Supplemented Capitalism

Francis Martin - Coronado, California
Entered on May 1, 2009
Age Group: 18 - 30
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The best politician is one that is full of wisdom and who takes account the arguments of all sides in the political spectrum in order to form public policies, while keeping true to his beliefs. I consider myself to be a liberal Christian; one that is in between the ideologies of social democrats and pure conservatives. My political ideology is a mixture of my faith and that of conservatism. Due to my political ideology, I believe in capitalism supplemented by government in order to protect human rights and their livelihood.

Through advancements in technology and other important aspects of life, the goal of humanity, and society in general, is to survive. The best way to go about achieving such a goal is through free-market capitalism where competition brings about innovation and new ideas. However, when the market is completely left alone, a conservative ideal, issues of class, distribution of wealth, and fundamental human rights become concerns that a society facing such matter must confront. Thus, government, working for the people, must intervene. In President Dwight D. Eisenhower’s Farewell Address speech, he warned about the military-industrial complex. One can extend this conservative president’s argument by saying that corporations and big businesses, by and large, cannot be trusted to operate completely free without regulation and oversight; that human rights must be accounted for; and that livelihoods must be protected.

Although free-market capitalism brings the best out of humanity through competition and innovation, it does not protect individuals who simply get overwhelmed by such competition. The outcome of free-market capitalism is the widening gap within the distribution of wealth; that the lowliest of society, in terms of income, struggle to get by in their daily lives; and that the notion of equal opportunity becomes fictitious. As a Christian, I am taught to love the lowliest in society; I am taught to give to the lowliest in society; and I am taught to protect the lowliest in society. My religion makes me more liberal than most conservatives. My religion teaches me that all children should have free access to education; that healthcare is a right that should be protected; that the elderly should be supported by the youth through social security; and that the lowliest in my society should be protected from poverty.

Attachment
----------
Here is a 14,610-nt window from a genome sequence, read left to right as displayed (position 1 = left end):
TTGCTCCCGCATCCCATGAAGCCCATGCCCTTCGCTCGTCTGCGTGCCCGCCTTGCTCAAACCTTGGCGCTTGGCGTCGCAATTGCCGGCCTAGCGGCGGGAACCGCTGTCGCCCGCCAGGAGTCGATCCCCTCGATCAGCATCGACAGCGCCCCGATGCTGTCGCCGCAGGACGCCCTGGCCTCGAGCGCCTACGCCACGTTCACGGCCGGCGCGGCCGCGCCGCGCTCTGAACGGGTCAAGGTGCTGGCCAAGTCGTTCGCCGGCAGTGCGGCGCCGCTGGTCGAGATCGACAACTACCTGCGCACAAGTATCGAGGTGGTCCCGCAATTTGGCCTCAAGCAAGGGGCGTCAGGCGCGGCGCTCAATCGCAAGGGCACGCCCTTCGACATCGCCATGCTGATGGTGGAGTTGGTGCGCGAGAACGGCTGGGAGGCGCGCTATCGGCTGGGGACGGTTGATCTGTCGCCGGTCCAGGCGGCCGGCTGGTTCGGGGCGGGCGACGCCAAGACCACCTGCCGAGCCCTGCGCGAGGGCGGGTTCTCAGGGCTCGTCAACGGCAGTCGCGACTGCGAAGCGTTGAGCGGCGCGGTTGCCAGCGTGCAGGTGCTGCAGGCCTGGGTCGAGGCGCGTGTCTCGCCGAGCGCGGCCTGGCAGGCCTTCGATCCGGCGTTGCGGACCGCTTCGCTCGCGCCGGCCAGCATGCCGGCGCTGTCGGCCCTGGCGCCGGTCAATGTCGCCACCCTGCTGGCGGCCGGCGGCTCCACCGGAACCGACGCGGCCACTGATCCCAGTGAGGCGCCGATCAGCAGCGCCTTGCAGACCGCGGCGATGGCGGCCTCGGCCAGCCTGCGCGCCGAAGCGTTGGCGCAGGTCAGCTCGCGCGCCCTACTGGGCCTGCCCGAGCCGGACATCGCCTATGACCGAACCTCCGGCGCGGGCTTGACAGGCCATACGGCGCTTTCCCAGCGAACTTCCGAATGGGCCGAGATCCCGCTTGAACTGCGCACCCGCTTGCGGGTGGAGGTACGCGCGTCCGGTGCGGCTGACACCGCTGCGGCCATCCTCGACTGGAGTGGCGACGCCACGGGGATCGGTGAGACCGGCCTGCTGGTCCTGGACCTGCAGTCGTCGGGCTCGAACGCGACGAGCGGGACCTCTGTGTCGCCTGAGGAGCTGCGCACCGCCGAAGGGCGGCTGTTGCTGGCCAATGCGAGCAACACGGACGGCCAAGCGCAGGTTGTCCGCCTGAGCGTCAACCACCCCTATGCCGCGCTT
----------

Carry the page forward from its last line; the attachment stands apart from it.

Christianity teaches me to support and defend fundamental human rights, especially those confirmed by the United Nations in “The Universal Declaration of Human Rights.” True conservatism does not acknowledge fundamental human rights for the reason that the ideology believes that free-market capitalism means the voluntary-making of contracts between individuals and that fundamental human rights are dealt within such contracts. For example, I believe in the fundamental human right of trade unions for the protection of labor interests. However, true conservatism believes that the only interest that should be protected by government is contracts made between individuals and that if a worker wants his interest protected, he should have added that in his contract with his employer. Such belief, however, does not lead to protection of labor interest, which in turn calls for the need of government intervention by means of establishing and upholding fundamental human rights.

My belief that competition within humanity causes advancements, makes me somewhat a conservative. For example, free-market capitalism in America has led the country to being the leader of medical science. However, the status quo does not factor in the fact that although the country is the best in the medical sciences, a huge portion of the population are not medically insured; and if they are, most of them are under-insured. My Christian faith is what allows me to support such measures that aids the lowliest in my society.